Council election candidates clear cobwebs for meeting
CLARENCE Valley Council election candidates have cleared the cobwebs as the prepare for Thursday's meet the candidates meeting in Maclean.
Almost all of the 21 candidates made their first public pitches to the community at the first meet the candidates night at Lawrence Golf Club on Tuesday night, organised by the Clarence Business Enterprise Advisory Service.
Eighteen candidates took to the lectern and two who couldn't be there, Marty Wells and Debra Novak, sent in video clips instead. Only Arthur Lysaught, who is out of the country, did not have a say.
The first candidates' night was like a dressed rehearsal for the rest of the campaign.
There was only a small public turnout, but candidates were able to iron out their presentations.
The election candidates have revealed an appetite for change.
A consistent theme was opposition to any rate rises over the rate pegging limit, as the previous council proposed with its attempts to implement a special rate variation.
Incumbent Andrew Baker made a plea to voters to support him and other current councillors Jim Simmons, Karen Toms and Margaret McKenna because of their consistent opposition to "slugging the ratepayers".
While there were admissions that rate rises may be necessary, candidates floated a number of ideas for alternative sources of revenue to pay down debt and maintain council assets.
Lanitza candidate Peta Rogers said her initial motivation to run for council came when she inquired about the rating structure.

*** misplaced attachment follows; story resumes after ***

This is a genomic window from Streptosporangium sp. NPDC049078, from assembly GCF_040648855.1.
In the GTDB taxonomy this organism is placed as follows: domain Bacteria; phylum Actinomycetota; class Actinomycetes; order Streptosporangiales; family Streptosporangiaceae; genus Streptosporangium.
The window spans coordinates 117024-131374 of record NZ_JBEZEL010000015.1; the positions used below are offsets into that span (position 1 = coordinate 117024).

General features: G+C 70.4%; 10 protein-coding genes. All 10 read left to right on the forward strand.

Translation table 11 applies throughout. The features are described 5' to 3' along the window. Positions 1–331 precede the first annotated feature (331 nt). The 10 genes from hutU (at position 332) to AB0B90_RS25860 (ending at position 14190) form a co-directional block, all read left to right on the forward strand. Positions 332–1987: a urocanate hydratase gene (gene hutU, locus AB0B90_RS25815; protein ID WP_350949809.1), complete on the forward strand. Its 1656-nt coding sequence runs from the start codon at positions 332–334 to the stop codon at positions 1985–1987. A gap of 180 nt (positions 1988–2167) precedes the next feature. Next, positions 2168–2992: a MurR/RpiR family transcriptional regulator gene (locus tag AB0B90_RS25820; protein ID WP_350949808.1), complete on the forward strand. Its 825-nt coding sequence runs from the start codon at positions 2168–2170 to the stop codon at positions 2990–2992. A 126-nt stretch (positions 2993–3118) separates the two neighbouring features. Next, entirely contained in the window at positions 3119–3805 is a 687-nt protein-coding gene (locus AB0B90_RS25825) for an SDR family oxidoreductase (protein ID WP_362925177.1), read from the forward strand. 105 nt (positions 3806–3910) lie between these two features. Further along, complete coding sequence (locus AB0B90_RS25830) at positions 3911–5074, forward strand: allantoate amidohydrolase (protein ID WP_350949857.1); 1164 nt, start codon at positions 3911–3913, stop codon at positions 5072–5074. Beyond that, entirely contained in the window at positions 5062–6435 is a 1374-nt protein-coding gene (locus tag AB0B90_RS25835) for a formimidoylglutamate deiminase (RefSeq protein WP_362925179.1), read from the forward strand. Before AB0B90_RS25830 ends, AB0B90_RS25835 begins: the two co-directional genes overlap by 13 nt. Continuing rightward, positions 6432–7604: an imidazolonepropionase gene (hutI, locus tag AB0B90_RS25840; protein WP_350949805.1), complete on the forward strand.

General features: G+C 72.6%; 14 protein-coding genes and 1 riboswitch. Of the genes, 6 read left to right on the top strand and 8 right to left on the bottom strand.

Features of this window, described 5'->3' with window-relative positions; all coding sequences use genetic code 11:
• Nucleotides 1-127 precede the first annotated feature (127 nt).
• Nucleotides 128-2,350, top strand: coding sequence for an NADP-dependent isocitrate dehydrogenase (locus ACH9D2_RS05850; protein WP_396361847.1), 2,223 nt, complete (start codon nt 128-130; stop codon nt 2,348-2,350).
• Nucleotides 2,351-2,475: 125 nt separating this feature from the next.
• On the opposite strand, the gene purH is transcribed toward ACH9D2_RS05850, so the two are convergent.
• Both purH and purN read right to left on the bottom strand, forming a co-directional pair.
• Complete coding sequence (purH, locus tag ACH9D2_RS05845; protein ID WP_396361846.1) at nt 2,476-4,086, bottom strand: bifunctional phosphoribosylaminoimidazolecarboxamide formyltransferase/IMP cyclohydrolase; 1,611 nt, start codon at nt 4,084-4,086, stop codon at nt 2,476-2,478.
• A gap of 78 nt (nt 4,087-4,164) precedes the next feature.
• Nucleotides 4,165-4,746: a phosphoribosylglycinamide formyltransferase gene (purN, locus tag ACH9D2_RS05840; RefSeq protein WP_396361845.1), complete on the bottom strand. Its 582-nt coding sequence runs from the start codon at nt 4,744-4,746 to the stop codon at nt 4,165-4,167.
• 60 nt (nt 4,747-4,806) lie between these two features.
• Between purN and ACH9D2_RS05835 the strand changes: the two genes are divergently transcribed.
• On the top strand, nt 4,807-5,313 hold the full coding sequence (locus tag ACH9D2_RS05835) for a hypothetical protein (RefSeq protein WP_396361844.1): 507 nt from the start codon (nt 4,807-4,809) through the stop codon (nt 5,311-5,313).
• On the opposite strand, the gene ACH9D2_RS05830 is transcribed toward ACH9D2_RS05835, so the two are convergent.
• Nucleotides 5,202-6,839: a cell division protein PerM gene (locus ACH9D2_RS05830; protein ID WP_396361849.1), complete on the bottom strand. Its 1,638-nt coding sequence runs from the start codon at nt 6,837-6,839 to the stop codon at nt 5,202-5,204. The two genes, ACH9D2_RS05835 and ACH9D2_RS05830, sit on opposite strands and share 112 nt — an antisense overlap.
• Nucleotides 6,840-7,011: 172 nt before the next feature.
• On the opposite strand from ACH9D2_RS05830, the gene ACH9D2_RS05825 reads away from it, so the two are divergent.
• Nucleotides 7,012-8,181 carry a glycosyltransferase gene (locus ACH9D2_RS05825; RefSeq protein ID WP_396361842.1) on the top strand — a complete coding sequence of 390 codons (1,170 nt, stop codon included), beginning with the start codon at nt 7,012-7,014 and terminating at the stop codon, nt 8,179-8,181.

"The answer went something along the lines of 'that's just the way it is love'," she said. "Not really an acceptable answer in anyone's world."
The third speaker, John Hagger, said council had more than 1000 unused properties which could be sold off to pay down the debt before there was a need for a rates hike.
Gumbaingyrr man Brett Tibbetts opened his address with a welcome to country given in his native tongue.
As a manager of a cattle station near Dalmorton as well as sitting on a number of Aboriginal boards, he believed he would bring a wide range of experience to the council.
He sees a big future for the Clarence Valley as a producer of organic agricultural produce to a market looking for more and more clean, green food sources.
Other speakers, like Maclean's Ian Saunders called for audits of the council's finances. He favoured an internal audit over external audits, as it traces the presence of cash in each council fund.
Richie Williamson said representing the area he loves is a privilege. He said the future is bright for the Clarence with the Valley on the verge of the of biggest single investment in the Clarence's history.
He his priorities for the next four years was road funding, environmental sustainability, a review of tourism, a review of the council's economic development plan and meeting the State Government's Fit for the Future benchmarks.
There were also a few surprises, including Grafton candidate Keith Bates' call for councils to de-amalgamate.
He said there needed to be three councils in the Clarence Valley in Maclean, Yamba and Grafton, offering smaller, more personalised local government.